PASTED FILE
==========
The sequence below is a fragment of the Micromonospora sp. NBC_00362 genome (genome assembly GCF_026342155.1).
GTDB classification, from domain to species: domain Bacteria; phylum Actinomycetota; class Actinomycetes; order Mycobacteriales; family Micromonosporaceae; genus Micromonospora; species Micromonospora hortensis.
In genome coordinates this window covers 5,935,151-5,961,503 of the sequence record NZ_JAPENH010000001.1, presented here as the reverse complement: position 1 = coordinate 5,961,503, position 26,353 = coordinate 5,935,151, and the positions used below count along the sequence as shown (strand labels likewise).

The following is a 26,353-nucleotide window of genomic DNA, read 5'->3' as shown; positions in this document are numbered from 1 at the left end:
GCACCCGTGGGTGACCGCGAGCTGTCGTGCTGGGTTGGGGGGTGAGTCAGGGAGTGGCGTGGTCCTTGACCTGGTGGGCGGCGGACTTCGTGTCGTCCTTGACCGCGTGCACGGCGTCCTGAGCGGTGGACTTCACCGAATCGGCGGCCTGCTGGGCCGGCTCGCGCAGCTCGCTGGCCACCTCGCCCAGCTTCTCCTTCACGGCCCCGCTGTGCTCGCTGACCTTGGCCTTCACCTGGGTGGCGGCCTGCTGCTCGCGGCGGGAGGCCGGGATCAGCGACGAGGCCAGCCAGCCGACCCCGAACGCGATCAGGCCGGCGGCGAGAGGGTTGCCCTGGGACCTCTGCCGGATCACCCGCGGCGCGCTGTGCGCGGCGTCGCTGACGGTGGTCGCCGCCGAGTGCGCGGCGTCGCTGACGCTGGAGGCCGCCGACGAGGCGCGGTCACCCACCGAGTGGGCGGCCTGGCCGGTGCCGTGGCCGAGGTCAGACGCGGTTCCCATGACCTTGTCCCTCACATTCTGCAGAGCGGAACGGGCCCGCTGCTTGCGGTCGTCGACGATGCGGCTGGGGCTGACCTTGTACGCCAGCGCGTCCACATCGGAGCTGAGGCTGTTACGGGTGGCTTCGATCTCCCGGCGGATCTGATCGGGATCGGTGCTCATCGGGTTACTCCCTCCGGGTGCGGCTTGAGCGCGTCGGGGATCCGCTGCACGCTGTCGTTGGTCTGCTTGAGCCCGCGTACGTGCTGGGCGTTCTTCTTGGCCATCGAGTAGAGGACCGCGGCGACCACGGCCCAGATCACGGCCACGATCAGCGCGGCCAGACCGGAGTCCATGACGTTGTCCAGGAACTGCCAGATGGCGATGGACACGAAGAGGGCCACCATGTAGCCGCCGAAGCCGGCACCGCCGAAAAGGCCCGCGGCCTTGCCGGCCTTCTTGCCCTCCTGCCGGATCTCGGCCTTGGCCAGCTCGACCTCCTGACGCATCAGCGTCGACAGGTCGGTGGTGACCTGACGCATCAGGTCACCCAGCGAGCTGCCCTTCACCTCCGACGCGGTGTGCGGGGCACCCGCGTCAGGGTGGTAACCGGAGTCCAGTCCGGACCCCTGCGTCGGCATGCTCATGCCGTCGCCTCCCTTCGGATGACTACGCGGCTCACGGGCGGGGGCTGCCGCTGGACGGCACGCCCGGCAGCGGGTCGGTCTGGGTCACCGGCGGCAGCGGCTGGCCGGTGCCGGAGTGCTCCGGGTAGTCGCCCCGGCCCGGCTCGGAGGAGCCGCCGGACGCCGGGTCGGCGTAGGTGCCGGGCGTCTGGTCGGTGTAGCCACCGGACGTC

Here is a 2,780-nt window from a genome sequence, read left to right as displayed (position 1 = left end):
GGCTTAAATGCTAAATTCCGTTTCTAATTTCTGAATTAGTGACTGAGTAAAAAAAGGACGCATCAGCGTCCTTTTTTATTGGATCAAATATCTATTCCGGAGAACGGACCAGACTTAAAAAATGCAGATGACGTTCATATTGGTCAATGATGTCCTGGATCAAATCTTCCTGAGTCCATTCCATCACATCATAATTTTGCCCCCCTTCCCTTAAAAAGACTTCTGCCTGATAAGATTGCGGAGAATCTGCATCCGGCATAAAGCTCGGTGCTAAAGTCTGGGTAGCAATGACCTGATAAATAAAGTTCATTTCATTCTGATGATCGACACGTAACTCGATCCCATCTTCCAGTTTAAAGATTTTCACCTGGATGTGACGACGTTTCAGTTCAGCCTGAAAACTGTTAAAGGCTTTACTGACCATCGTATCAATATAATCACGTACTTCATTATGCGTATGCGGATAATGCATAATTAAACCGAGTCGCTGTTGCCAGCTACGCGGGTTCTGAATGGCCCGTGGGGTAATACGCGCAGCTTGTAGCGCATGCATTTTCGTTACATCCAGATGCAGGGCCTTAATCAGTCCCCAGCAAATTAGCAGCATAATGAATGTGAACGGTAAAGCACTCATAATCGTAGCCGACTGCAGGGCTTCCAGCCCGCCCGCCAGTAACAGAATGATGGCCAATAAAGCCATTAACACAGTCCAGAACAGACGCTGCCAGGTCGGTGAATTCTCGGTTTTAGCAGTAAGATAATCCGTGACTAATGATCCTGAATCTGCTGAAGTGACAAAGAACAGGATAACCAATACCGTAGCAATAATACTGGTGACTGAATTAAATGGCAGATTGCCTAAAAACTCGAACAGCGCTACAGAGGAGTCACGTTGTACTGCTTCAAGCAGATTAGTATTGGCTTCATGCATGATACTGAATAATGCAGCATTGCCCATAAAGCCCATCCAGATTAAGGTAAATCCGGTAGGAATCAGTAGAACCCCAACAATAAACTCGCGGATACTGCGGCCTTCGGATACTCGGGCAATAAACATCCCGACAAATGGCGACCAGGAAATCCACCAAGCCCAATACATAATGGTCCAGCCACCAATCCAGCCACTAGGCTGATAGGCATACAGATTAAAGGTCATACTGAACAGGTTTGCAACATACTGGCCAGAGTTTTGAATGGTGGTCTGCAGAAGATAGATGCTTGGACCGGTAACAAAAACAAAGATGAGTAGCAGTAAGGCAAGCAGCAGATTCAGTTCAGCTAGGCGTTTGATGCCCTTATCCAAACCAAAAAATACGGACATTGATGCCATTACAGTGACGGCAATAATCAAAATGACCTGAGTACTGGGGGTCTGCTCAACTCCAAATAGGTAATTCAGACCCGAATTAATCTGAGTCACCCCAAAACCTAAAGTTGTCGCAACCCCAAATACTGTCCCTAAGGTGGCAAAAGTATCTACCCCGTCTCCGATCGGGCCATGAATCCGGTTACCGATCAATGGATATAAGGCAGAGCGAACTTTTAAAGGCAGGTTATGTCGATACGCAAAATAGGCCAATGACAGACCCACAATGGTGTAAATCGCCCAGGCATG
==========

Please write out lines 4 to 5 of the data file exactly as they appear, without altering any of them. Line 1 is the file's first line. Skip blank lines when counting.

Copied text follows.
The following is a 26,353-nucleotide window of genomic DNA, read 5'->3' as shown; positions in this document are numbered from 1 at the left end:
GCACCCGTGGGTGACCGCGAGCTGTCGTGCTGGGTTGGGGGGTGAGTCAGGGAGTGGCGTGGTCCTTGACCTGGTGGGCGGCGGACTTCGTGTCGTCCTTGACCGCGTGCACGGCGTCCTGAGCGGTGGACTTCACCGAATCGGCGGCCTGCTGGGCCGGCTCGCGCAGCTCGCTGGCCACCTCGCCCAGCTTCTCCTTCACGGCCCCGCTGTGCTCGCTGACCTTGGCCTTCACCTGGGTGGCGGCCTGCTGCTCGCGGCGGGAGGCCGGGATCAGCGACGAGGCCAGCCAGCCGACCCCGAACGCGATCAGGCCGGCGGCGAGAGGGTTGCCCTGGGACCTCTGCCGGATCACCCGCGGCGCGCTGTGCGCGGCGTCGCTGACGGTGGTCGCCGCCGAGTGCGCGGCGTCGCTGACGCTGGAGGCCGCCGACGAGGCGCGGTCACCCACCGAGTGGGCGGCCTGGCCGGTGCCGTGGCCGAGGTCAGACGCGGTTCCCATGACCTTGTCCCTCACATTCTGCAGAGCGGAACGGGCCCGCTGCTTGCGGTCGTCGACGATGCGGCTGGGGCTGACCTTGTACGCCAGCGCGTCCACATCGGAGCTGAGGCTGTTACGGGTGGCTTCGATCTCCCGGCGGATCTGATCGGGATCGGTGCTCATCGGGTTACTCCCTCCGGGTGCGGCTTGAGCGCGTCGGGGATCCGCTGCACGCTGTCGTTGGTCTGCTTGAGCCCGCGTACGTGCTGGGCGTTCTTCTTGGCCATCGAGTAGAGGACCGCGGCGACCACGGCCCAGATCACGGCCACGATCAGCGCGGCCAGACCGGAGTCCATGACGTTGTCCAGGAACTGCCAGATGGCGATGGACACGAAGAGGGCCACCATGTAGCCGCCGAAGCCGGCACCGCCGAAAAGGCCCGCGGCCTTGCCGGCCTTCTTGCCCTCCTGCCGGATCTCGGCCTTGGCCAGCTCGACCTCCTGACGCATCAGCGTCGACAGGTCGGTGGTGACCTGACGCATCAGGTCACCCAGCGAGCTGCCCTTCACCTCCGACGCGGTGTGCGGGGCACCCGCGTCAGGGTGGTAACCGGAGTCCAGTCCGGACCCCTGCGTCGGCATGCTCATGCCGTCGCCTCCCTTCGGATGACTACGCGGCTCACGGGCGGGGGCTGCCGCTGGACGGCACGCCCGGCAGCGGGTCGGTCTGGGTCACCGGCGGCAGCGGCTGGCCGGTGCCGGAGTGCTCCGGGTAGTCGCCCCGGCCCGGCTCGGAGGAGCCGCCGGACGCCGGGTCGGCGTAGGTGCCGGGCGTCTGGTCGGTGTAGCCACCGGACGTC